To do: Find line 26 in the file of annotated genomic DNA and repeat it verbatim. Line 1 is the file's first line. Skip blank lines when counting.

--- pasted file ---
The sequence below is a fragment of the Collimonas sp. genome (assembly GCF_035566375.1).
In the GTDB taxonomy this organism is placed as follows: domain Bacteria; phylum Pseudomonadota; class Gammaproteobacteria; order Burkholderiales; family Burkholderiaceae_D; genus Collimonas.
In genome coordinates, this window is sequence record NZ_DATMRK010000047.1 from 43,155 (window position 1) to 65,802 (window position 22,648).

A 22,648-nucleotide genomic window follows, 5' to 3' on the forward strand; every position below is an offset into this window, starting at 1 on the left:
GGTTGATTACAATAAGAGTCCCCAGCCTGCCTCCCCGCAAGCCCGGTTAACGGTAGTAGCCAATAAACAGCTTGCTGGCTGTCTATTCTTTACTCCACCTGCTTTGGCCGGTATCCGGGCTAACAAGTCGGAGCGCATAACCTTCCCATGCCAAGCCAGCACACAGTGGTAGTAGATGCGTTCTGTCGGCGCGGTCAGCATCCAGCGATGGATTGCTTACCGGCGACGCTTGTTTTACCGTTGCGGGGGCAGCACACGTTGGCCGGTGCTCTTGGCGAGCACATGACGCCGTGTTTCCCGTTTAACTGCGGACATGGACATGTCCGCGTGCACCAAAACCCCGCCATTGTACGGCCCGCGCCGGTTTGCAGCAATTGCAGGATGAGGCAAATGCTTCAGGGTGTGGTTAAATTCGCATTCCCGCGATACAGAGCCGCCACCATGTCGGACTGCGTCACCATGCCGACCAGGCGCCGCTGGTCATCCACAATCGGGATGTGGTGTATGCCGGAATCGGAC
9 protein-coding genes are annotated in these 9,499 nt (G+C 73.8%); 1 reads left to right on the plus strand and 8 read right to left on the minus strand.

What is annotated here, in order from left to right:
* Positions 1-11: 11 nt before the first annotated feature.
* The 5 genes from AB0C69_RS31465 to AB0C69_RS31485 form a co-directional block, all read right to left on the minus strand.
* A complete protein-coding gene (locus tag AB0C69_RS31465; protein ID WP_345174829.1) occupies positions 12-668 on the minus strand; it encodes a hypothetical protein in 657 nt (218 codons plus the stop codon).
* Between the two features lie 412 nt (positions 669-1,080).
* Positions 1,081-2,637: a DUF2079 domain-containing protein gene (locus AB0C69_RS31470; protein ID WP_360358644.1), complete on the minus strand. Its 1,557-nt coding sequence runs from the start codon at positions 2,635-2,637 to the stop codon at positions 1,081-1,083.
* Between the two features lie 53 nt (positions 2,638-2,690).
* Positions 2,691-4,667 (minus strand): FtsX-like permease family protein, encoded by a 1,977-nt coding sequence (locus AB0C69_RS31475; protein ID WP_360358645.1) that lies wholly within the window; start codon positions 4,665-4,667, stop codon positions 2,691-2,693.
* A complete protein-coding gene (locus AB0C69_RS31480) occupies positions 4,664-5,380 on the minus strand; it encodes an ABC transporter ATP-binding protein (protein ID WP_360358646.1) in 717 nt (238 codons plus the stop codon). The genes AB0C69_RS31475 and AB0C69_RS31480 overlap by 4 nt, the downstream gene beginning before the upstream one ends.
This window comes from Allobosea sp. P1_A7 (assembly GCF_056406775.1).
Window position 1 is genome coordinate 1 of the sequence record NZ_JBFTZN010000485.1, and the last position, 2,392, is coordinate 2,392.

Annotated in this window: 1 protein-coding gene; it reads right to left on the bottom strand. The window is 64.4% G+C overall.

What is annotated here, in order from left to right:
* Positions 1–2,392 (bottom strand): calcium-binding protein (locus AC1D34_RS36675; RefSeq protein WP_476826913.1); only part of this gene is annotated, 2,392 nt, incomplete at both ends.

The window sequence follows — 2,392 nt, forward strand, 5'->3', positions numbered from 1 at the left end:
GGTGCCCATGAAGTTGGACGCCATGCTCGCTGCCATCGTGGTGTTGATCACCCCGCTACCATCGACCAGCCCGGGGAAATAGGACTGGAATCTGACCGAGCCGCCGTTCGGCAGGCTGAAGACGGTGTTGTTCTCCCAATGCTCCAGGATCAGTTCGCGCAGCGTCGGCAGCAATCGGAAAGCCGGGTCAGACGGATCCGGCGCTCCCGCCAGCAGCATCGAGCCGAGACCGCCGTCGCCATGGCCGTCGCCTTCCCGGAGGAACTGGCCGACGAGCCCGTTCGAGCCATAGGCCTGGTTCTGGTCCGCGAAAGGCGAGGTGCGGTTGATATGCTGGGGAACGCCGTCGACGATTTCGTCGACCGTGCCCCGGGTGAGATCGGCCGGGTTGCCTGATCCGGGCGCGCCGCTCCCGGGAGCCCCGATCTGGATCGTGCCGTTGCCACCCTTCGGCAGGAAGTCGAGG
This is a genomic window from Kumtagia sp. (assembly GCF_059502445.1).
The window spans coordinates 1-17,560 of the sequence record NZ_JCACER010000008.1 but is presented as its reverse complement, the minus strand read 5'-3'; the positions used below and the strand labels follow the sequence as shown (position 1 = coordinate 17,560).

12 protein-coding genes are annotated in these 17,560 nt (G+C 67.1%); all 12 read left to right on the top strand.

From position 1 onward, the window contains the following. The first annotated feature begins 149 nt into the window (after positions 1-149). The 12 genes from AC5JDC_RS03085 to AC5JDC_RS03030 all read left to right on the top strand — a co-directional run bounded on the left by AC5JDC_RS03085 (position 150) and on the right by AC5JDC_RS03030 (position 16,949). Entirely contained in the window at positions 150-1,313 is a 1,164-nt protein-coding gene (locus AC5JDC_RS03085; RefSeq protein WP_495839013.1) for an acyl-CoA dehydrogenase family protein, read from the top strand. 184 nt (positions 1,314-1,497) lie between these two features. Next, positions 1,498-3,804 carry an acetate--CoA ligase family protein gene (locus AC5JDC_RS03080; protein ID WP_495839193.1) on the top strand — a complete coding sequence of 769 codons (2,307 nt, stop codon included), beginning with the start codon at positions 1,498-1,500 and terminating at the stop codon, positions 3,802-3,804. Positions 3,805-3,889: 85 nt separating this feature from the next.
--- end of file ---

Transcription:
From position 1 onward, the window contains the following. The first annotated feature begins 149 nt into the window (after positions 1-149). The 12 genes from AC5JDC_RS03085 to AC5JDC_RS03030 all read left to right on the top strand — a co-directional run bounded on the left by AC5JDC_RS03085 (position 150) and on the right by AC5JDC_RS03030 (position 16,949). Entirely contained in the window at positions 150-1,313 is a 1,164-nt protein-coding gene (locus AC5JDC_RS03085; RefSeq protein WP_495839013.1) for an acyl-CoA dehydrogenase family protein, read from the top strand. 184 nt (positions 1,314-1,497) lie between these two features. Next, positions 1,498-3,804 carry an acetate--CoA ligase family protein gene (locus AC5JDC_RS03080; protein ID WP_495839193.1) on the top strand — a complete coding sequence of 769 codons (2,307 nt, stop codon included), beginning with the start codon at positions 1,498-1,500 and terminating at the stop codon, positions 3,802-3,804. Positions 3,805-3,889: 85 nt separating this feature from the next.